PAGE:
SIDNEY — The Sidney City Planning Commission approved one request but denied the other during its Monday meeting.
The commission voted down by a 4-1 vote the zoning code amendment requested of John Kirirah, owner of Kenjoh Outdoor Advertising, to allow an off-premises sign with greater sign area and height for highway oriented signs, commonly known as a billboard.
Sidney’s current regulations limit off-premises sign size to 400-square-feet and sign height to 40 feet measured from the pavement of the adjacent highway. Kirirah requested an amendment to allow off-premises signs with a sign area of 800-square-feet and a height of 60 feet for those signs oriented to Interstate 75.
During the public hearing for comments on the request, no one from the public, including Kirirah, spoke in favor of or against the request.
Barbara Dulworth, community development director, recommended for commission members to deny Kirirah’s request. She noted that “off-premises signs are restricted at the federal, state, and local level because they can become a dangerous visual distraction for motorists and negatively impact the attractiveness of the community.” She also pointed out that the comprehensive plan the city adopted in 2017 “includes goals and strategies to improve the visual impact of the city through modification of zoning to disallow the use of billboards.”
She told the commission that although Kirirah gives examples in other communities’ interstate sign zoning codes, when the city staff researched theses regulations, staff found that the “majority of prohibits or strictly limits off-premises signs.” She noted that “the recommended codes may have different regulations for highway-oriented signs, they are for on-premises signs only.”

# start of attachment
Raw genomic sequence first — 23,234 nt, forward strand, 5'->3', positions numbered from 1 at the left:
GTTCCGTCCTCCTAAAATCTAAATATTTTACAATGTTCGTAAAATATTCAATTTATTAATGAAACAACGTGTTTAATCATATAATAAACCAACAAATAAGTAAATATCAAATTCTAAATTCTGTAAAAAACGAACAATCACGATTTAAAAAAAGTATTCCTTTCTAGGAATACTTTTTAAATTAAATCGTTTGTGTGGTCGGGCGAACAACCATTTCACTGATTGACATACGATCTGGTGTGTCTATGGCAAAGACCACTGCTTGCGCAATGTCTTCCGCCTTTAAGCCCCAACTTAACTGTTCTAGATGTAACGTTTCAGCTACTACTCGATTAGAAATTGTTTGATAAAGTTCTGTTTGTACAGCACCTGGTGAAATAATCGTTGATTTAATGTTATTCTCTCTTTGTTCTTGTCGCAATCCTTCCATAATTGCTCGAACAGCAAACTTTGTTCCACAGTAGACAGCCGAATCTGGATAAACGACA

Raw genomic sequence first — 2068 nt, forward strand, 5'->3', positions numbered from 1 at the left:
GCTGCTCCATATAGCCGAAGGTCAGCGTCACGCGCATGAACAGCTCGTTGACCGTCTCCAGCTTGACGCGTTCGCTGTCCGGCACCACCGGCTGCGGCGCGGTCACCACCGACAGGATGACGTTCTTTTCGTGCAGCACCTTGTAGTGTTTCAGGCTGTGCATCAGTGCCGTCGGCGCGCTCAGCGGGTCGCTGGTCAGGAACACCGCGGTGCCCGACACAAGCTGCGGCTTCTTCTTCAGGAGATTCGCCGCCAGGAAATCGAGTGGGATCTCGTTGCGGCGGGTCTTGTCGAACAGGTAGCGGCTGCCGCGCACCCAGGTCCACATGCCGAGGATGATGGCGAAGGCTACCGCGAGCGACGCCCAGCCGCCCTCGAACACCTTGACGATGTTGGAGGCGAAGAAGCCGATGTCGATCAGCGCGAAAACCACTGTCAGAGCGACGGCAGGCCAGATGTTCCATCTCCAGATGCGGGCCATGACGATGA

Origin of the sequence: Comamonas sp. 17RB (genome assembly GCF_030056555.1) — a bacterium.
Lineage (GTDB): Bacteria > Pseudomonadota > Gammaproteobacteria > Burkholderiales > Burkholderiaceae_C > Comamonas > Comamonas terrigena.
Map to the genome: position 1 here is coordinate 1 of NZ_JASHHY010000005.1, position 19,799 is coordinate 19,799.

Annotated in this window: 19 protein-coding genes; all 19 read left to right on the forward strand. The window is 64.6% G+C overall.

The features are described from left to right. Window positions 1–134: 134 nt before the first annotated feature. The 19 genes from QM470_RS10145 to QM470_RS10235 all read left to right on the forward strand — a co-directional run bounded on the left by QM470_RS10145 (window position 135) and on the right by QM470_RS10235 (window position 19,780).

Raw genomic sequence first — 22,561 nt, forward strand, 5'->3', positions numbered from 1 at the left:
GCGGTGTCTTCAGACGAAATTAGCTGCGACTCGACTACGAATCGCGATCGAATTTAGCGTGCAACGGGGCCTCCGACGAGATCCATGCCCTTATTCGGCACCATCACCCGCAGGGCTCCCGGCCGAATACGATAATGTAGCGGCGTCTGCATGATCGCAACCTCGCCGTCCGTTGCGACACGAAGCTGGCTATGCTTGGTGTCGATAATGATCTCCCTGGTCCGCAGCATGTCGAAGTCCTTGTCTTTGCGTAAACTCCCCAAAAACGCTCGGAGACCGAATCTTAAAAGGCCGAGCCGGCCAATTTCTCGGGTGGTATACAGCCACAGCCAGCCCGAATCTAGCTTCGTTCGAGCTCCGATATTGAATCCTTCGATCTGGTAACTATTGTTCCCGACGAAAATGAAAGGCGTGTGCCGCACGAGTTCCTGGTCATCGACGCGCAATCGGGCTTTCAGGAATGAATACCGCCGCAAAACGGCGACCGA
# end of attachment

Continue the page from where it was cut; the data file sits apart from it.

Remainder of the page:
One off-premises sign on I-75, advertising the Sidney Shelby Economic Partnership, that is over the size limits was mentioned, but it was noted that it is allowed because of a Grandfather Clause.
Commission member Patricia Miller voted against the motion to deny the request because she didn’t feel that the requested increase of signage area would make that much of a difference for drivers on I-75.
The other request before the commission, however, was granted. Loves Travel Stops & Country Stores Inc. requested for the approval of the dedication of 0.333 acres of right of way for Vandemark Road, south of Fair Road, to ensure Vandemark Road has the required width for constructing the street and utilities for Loves’ development.
The property, owned by Shelby County, is adjacent to Vandemark Road. Shelby County commissioners approved the right-of-way dedication prior to Monday’s meeting.
Dulworth said the right-of-way will have a total width of 85 feet, which is adequate width for a secondary thoroughfare. She said the street improvements on Vandemark Road will ensure the street is adequately sized and engineered to handle the Love’s expected truck traffic. The remaining parcel is undeveloped, she said, with a remaining acreage of 7.305, and has adequate acreage for future development.
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